"The federal government's real property portfolio includes more than 900,000 buildings and structures worth hundreds of billions of dollars. Many of these properties are leased from private-sector owners, often at total costs that would exceed what the government would pay for ownership," the report said.
"Although GSA's goal is to cover the administrative costs of private sector leases with fees it charges the tenant agencies, it has been unable to do so in recent years--losing more than $100 million in fiscal year 2009--raising concerns about the agency's management of its leased properties," the report said.
The GAO report noted that the Obama administration's proposed Civilian Property Realignment Act would reform federal real property management and disposal and that it was currently examining opportunities for consolidating federal operations and moving them from leased space to federally owned sites.
In the past two years, the GSA has set out to right some of the criticism by seeking to dispose of $450 million in properties. Just two weeks ago, the now-ousted PBS chairman Peck testified to the House Subcommittee on Economic Development, Public Buildings, and Emergency Management that it had achieved $300 million of that goal.
And even as the GSA has been criticized for the way it was handling leases, the administration turned to the GSA to right a $557 million lease fiasco the U.S. Securities & Exchange Commission signed for at a newly renovated office building
at 400 Seventh St. SW in Washington, DC, known as Constitution Center.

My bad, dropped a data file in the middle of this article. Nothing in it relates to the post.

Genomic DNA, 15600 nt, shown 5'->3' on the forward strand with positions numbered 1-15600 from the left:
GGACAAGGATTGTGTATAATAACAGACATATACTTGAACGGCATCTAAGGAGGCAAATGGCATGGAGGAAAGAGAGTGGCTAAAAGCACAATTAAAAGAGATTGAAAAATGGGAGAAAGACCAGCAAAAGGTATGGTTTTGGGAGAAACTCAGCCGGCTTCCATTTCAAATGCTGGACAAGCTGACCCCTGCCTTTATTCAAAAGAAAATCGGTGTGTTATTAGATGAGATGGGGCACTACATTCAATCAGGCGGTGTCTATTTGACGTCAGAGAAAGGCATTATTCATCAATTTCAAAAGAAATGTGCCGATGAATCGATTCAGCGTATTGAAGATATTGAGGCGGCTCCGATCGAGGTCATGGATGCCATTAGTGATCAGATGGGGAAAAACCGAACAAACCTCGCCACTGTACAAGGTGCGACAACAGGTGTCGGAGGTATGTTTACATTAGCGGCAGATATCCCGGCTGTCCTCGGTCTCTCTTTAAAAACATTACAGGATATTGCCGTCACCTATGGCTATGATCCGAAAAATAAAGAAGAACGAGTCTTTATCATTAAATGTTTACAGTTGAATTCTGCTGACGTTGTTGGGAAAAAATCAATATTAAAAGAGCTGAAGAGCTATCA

The SEC OIG investigation found that: "the circumstances surrounding the SEC's entering into a lease contract with David Nassif Associates ("DNA") for 900,000 square feet of space at the Constitution Center facility in July 2010 represents another in a long history of missteps and misguided leasing decisions made by the SEC since it was granted independent leasing authority by Congress in 1990."
As it turned out, the SEC didn't need that much space because of growing budget uncertainties and had to find other tenants to take the majority of the space. To right its excessive spending the SEC turned to the GSA.
SEC Chair Mary Schapiro apologized to a Congressional House panel and agreed to relinquish authority for SEC leasing to GSA, saying, "The SEC now recognizes the benefits of having the General Services Administration manage its future leasing, [which] is not our core mission."
As one DC real estate executive told CoStar: "Note how SEC staff involved with $550 million Constitution Center lease are still drawing salaries - none have been fired and SEC is back leasing data center space as a "service" contract. Let the GSA stay in a Las Vegas Strip suite; instead why doesn't the administration focus on tens of millions in SEC waste."
That may just be where this all heads as election year politics heat up.
"It is outrageous that this agency [GSA], which costs the taxpayers billions because it's sitting on its assets, would spend nearly a million dollars on a Vegas junket," said U.S. Rep. John L. Mica (R-FL), Chairman of the Transportation and Infrastructure Committee. "This agency may have been hoping that everything that happened in Vegas would stay in Vegas."
But it is the tip of the iceberg, Mica said. His committee plans to hold a hearing later this month on the Las Vegas conference and "other administrative costs."